By Scottie Thomaston
AFER just broke the news that tomorrow, there will be an order in Perry v. Brown, the challenge to Proposition 8 that’s currently in the Ninth Circuit:
Here’s where things stand right now: the Ninth Circuit, in a decision by a three-judge panel has affirmed Judge Walker’s decision striking down Proposition 8 as unconstitutional, albeit on narrower grounds than he did. Then, the proponents of Proposition 8 asked the Ninth Circuit for an en banc rehearing, to vacate their decision and put the case before a larger panel of judges on the Ninth Circuit. We have been waiting for the judges to decide whether they will grant the en banc rehearing and start the whole process over, or let the three-judge panel’s decision written by Judge Reinhardt stand.
Tomorrow, we will likely find out what the judges decided regarding the en banc hearing. If they voted to rehear the case, the current narrowly-written decision by Judge Reinhardt goes away and a new panel will convene, featuring a random selection of ten judges with the addition of Chief Judge Kozinski overseeing the proceedings. There would be new briefings and oral arguments in the case at that point, so the process would be long and drawn out. The issues that would be at stake in a new rehearing would be: whether proponents have Article 3 standing as ballot initiative proponents to bring the appeal in the first place, and whether or not Judge Walker’s decision should be affirmed. If rehearing is granted, the en banc panel could affirm Judge Walker’s decision, or they could reject it on the grounds discussed in Judge Smith’s dissent. After new briefing and new argument and new deliberations over the decision, they would issue a new and final decision in the case that could then result in a petition for certiorari (or ‘review’) at the Supreme Court. Depending on what the final decision ruled, it’s unclear whether the Supreme Court would take up the case or not.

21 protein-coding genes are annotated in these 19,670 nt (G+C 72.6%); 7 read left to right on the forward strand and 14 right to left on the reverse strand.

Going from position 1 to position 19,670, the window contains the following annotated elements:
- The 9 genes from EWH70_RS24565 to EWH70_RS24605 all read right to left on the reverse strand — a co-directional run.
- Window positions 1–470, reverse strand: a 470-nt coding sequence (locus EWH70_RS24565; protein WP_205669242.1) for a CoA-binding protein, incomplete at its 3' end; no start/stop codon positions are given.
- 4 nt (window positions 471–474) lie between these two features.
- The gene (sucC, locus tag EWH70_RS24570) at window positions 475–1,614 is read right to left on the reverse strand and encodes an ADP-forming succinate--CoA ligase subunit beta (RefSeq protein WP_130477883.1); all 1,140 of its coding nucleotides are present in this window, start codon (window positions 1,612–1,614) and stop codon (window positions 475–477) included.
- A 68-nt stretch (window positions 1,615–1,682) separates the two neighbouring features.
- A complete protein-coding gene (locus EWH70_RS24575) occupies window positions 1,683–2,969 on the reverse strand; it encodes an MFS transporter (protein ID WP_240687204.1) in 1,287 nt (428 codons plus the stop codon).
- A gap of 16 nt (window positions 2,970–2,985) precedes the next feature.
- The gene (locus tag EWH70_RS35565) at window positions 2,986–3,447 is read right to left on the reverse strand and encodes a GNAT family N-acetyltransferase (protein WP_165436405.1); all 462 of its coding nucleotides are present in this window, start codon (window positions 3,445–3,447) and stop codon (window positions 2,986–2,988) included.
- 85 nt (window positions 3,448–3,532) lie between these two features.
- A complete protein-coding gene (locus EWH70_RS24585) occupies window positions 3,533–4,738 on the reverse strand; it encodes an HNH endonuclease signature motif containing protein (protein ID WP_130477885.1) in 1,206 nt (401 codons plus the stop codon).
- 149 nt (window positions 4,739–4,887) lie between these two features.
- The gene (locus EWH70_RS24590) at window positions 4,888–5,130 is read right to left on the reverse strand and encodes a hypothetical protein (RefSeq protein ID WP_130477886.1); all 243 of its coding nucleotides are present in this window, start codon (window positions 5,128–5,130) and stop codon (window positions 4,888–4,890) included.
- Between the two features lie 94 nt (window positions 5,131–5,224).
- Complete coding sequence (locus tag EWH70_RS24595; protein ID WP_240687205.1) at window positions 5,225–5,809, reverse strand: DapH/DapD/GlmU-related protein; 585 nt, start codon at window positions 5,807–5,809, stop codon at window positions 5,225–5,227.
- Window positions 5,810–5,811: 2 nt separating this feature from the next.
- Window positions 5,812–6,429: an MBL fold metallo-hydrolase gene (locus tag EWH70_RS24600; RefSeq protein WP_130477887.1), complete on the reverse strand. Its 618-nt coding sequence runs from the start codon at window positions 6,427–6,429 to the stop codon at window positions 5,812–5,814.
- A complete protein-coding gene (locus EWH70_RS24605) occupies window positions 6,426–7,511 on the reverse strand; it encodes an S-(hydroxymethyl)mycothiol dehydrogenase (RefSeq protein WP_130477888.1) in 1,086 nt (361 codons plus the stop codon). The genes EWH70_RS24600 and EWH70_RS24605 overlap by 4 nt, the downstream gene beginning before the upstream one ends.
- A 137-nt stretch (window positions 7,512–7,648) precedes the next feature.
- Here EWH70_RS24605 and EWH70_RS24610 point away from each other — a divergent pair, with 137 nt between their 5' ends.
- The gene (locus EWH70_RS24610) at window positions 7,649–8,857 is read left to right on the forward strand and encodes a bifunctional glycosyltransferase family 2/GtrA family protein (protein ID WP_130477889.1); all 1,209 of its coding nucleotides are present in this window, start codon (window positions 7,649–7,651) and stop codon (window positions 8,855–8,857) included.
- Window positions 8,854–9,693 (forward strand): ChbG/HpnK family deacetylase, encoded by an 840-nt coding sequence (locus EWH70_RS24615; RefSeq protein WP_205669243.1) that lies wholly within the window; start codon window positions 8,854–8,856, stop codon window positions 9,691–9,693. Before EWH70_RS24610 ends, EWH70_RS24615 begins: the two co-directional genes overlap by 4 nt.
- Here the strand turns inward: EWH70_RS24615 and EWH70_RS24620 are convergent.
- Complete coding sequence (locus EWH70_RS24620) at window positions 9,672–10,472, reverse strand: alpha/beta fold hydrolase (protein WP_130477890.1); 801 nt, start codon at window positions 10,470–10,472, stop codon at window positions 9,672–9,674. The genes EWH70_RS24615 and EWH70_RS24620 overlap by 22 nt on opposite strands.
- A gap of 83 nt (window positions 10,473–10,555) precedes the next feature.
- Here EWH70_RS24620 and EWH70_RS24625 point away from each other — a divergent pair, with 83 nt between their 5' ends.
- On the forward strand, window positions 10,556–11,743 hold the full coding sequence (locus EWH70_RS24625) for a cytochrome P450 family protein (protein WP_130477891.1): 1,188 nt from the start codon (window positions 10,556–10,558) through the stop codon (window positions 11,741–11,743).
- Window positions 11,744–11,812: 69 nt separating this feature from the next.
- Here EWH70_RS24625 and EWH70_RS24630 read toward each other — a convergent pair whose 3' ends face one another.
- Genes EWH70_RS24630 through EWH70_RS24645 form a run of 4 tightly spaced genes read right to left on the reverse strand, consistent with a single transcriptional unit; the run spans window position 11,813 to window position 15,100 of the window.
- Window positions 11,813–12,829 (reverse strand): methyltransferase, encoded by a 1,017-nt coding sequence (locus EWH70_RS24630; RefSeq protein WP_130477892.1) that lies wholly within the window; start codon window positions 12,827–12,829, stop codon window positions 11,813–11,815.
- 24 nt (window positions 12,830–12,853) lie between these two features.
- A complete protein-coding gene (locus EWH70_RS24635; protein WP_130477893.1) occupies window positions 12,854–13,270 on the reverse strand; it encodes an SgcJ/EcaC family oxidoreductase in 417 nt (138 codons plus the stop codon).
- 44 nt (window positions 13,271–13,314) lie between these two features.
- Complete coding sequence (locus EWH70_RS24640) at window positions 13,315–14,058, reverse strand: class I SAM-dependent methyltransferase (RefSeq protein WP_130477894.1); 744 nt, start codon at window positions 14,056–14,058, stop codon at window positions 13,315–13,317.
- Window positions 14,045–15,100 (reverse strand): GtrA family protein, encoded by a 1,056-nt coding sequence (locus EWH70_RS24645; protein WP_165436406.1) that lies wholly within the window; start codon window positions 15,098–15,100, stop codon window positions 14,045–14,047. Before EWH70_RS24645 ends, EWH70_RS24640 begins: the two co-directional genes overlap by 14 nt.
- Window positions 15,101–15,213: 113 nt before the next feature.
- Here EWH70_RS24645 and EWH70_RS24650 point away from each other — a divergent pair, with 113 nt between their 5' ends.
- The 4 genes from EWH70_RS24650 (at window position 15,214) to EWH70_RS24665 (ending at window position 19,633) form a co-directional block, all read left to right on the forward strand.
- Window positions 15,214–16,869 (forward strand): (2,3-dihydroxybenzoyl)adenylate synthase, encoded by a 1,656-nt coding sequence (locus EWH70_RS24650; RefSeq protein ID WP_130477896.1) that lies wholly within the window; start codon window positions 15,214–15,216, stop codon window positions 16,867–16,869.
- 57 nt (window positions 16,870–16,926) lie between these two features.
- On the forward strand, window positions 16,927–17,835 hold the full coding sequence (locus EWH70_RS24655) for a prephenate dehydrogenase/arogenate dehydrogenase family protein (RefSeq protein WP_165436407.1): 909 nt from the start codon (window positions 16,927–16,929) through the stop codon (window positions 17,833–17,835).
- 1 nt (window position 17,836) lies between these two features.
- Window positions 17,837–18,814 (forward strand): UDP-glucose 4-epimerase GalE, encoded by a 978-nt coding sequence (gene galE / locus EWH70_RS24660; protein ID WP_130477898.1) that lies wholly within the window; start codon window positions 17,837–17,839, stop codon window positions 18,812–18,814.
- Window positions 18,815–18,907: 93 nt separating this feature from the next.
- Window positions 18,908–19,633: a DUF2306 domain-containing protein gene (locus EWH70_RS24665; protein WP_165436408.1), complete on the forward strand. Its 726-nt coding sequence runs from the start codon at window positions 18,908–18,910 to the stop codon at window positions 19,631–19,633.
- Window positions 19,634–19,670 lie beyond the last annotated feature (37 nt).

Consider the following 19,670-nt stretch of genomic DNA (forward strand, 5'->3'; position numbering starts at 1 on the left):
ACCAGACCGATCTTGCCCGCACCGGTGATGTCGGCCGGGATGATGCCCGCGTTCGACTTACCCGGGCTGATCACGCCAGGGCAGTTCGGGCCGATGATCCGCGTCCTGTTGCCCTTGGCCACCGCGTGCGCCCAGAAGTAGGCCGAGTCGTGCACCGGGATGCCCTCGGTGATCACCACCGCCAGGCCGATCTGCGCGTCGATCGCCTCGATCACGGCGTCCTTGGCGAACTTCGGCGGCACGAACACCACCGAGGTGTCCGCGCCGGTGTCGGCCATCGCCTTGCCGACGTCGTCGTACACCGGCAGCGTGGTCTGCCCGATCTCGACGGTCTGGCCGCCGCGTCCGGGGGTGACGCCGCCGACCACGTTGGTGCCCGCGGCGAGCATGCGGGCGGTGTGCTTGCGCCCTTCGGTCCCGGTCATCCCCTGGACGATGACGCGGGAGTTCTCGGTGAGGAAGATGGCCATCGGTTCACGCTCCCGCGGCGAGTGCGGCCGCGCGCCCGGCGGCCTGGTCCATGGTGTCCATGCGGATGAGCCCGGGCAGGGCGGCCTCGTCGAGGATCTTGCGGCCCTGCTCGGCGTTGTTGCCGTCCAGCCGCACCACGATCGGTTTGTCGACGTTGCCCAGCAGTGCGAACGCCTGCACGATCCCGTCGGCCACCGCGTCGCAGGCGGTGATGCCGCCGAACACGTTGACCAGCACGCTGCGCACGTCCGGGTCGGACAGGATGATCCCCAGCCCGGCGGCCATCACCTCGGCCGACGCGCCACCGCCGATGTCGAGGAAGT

Alternatively, tomorrow the Ninth Circuit could issue an order saying that en banc rehearing was denied. If that happens, Judge Reinhardt’s narrow opinion stands, and the proponents of Proposition 8 can then petition for certiorari at the Supreme Court. If the Supreme Court were to deny review, the Ninth Circuit’s decision would stand, and Proposition 8 would be struck down. Gay and lesbian couples would be allowed to marry in California. If the Supreme Court grants review, there will be briefing and oral argument and a decision next year.
Tomorrow, we will have more as soon as the new order is released by the Ninth Circuit.